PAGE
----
In fact, he has stated that when he was taught moral theology 50+ years ago, there was no talk of God/Jesus or any scripture.


That’s precisely why I’m Catholic. We need an authority that can teach us God’s morality and then we have absolute certainty. No we can’t know everything in it’s entirety that doesn’t mean we don’t know anything. Not sure I follow you.


But to be completely truthful, you never even know how far off you are. At least not without assuming that the Catholic Church knows what’s moral and what isn’t. And the Church’s history suggests that its not always certain as to what’s moral either. So even with the Church you’re still viewing morality in shades of gray. But even humans can do that. So where’s the need of God?


Ask him to define morality. Make sure you’re on the same page with that definition. You can’t answer the question if the word you’re using means one thing in one of your minds in another in the other’s. You’ll argue past each other.

This really does get into WHAT God is. God is perfect goodness and everything that is God is of God. Evil is not a thing in itself, but the negation of the good. Every imperfection in the world is a natural evil. When we use our free will to choose to destroy what is good, we engage in a moral evil and turn ourselves away from what is good, thus turning ourselves away from God.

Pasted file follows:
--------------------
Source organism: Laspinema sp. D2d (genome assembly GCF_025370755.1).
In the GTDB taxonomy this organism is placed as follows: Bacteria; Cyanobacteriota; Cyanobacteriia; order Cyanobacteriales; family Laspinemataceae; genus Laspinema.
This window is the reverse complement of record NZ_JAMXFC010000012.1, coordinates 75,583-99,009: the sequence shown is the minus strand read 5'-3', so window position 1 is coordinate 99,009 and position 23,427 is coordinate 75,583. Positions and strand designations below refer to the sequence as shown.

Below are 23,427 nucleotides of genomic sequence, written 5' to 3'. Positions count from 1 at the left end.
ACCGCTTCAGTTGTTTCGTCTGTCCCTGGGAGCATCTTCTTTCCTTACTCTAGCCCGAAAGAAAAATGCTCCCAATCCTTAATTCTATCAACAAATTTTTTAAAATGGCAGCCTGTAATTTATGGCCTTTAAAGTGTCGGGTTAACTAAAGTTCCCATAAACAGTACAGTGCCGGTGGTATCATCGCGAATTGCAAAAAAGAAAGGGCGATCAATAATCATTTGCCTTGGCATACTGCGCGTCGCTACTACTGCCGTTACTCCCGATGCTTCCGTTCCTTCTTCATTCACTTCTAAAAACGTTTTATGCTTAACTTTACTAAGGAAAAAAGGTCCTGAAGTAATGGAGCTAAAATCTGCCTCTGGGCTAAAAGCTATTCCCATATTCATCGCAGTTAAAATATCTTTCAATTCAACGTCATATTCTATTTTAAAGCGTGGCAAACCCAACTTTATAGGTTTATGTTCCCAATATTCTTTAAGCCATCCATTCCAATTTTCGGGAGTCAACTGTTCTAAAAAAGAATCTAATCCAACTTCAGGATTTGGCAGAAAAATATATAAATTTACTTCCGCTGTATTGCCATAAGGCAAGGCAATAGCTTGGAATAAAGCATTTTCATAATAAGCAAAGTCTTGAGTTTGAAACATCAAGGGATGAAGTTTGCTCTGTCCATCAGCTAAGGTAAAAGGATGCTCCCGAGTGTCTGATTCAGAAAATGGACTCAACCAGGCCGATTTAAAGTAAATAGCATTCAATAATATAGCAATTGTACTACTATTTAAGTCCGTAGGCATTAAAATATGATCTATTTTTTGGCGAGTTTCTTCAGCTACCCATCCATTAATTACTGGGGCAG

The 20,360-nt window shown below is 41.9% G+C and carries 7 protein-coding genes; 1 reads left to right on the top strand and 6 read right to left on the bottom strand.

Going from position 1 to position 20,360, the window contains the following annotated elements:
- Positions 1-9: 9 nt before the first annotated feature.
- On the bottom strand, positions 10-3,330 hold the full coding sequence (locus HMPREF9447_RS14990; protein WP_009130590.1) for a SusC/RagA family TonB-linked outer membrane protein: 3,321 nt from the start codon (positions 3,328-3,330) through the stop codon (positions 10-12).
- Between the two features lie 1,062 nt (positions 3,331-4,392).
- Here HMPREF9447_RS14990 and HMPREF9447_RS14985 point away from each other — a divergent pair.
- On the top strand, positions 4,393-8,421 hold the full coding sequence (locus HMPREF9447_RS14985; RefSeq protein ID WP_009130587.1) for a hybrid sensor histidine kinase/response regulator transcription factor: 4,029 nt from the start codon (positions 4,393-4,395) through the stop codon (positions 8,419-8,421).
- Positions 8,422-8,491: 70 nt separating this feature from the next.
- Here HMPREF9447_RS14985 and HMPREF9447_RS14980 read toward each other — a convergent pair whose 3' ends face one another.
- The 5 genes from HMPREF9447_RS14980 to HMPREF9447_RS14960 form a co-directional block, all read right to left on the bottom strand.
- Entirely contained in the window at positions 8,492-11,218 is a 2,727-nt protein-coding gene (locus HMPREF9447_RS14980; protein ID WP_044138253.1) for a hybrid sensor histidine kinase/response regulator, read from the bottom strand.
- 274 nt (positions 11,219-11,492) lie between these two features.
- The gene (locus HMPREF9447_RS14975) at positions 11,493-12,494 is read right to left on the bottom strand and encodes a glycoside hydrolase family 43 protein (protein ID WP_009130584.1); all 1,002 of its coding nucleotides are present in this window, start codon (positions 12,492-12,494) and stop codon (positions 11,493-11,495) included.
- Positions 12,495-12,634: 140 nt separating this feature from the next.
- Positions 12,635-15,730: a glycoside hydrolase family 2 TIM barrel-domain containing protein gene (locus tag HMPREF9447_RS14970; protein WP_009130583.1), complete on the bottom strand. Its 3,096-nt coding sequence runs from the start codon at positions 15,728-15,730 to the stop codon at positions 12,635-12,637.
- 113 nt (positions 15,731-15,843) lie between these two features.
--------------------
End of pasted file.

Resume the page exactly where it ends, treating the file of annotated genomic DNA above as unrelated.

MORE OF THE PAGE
If you view God as just this abstract rule maker who’s dictates are not based on any natural law, then morality doesn’t exist even with God existing. It is good only because God says it is, but lacks objectify. That is no different from the moral relativist position that says that there are no objective truths within the concept of good and evil. Things are or they aren’t, and as such, our sense of morality is really about related to our human capacity for empathy as well as being a social construct.

And the atheistic view is that religious rules make people follow more socially constructed rules while ignoring their empathy. As such, religious people are judged to be less moral. And this is true if we fall into the prideful sin of legalism.


We also come from a very strong Christian moral background. Many atheists, who claim they don’t need god to be moral, don’t take into account that pretty much all of the societal and moral norms that they ascribe to today come from a society and culture based off of thousands of years of…you guessed it, Christianity.


To not know a thing absolutely doesn’t mean it can’t be known partially, that we cannot increase our knowledge of it, or that there isn’t a thing to be known.

Rather than suggesting relativism, it emphasizes the need for well constructed rational arguments when debating morality.


Would it be ok to leave a starving child out in the snow while we feast a the warm cabin?

There are a lot of fundamental morals we share I’m sure.


Therein lies the heart of the problem. We can’t even agree completely on what the word morality means, much less what it is. Although some would have us believe that there’s an absolute morality, unfortunately, we’ll never be able to agree completely on what it is, even with the Church as our guide. So we’re stuck never knowing what that absolute morality is, and that’s true with or without God.


Yes, if the circumstances warrant it.


Unsubstantiated assumption not based upon any corroborating evidence.